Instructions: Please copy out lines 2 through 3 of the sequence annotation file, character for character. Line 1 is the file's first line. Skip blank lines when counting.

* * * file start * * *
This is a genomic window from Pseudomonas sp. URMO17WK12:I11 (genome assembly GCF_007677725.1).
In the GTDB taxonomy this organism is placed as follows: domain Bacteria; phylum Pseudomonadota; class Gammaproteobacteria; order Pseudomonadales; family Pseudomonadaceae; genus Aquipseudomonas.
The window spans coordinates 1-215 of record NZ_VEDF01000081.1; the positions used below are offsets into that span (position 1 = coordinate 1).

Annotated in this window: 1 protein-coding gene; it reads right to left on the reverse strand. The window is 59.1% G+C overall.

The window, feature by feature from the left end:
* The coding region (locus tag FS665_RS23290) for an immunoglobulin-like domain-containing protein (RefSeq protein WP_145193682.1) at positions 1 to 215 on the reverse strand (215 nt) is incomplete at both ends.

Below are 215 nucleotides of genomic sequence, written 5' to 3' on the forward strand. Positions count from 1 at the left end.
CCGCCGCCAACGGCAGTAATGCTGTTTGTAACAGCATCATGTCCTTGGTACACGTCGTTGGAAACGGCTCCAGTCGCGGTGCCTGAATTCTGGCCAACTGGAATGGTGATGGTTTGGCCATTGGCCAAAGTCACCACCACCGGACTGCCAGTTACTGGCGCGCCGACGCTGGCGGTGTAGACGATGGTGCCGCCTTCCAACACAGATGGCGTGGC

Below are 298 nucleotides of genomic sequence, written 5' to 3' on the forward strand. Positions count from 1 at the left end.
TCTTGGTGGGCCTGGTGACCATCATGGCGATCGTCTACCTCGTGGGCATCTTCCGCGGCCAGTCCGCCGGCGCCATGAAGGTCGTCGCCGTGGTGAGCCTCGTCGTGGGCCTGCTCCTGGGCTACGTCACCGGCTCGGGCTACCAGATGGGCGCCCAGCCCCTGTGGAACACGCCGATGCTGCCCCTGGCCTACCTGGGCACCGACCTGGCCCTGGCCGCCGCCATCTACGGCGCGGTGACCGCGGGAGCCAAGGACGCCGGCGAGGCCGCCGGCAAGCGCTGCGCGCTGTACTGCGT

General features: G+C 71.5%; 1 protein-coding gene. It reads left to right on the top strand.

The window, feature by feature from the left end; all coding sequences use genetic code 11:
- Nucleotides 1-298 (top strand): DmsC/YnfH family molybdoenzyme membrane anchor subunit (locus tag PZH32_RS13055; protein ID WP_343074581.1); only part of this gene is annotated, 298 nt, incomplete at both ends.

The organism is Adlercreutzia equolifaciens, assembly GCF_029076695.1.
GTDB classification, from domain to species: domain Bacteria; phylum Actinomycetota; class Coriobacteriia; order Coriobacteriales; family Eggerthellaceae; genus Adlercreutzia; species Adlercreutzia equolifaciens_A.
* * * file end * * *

In the GTDB taxonomy this organism is placed as follows: domain Bacteria; phylum Pseudomonadota; class Gammaproteobacteria; order Pseudomonadales; family Pseudomonadaceae; genus Aquipseudomonas.
The window spans coordinates 1-215 of record NZ_VEDF01000081.1; the positions used below are offsets into that span (position 1 = coordinate 1).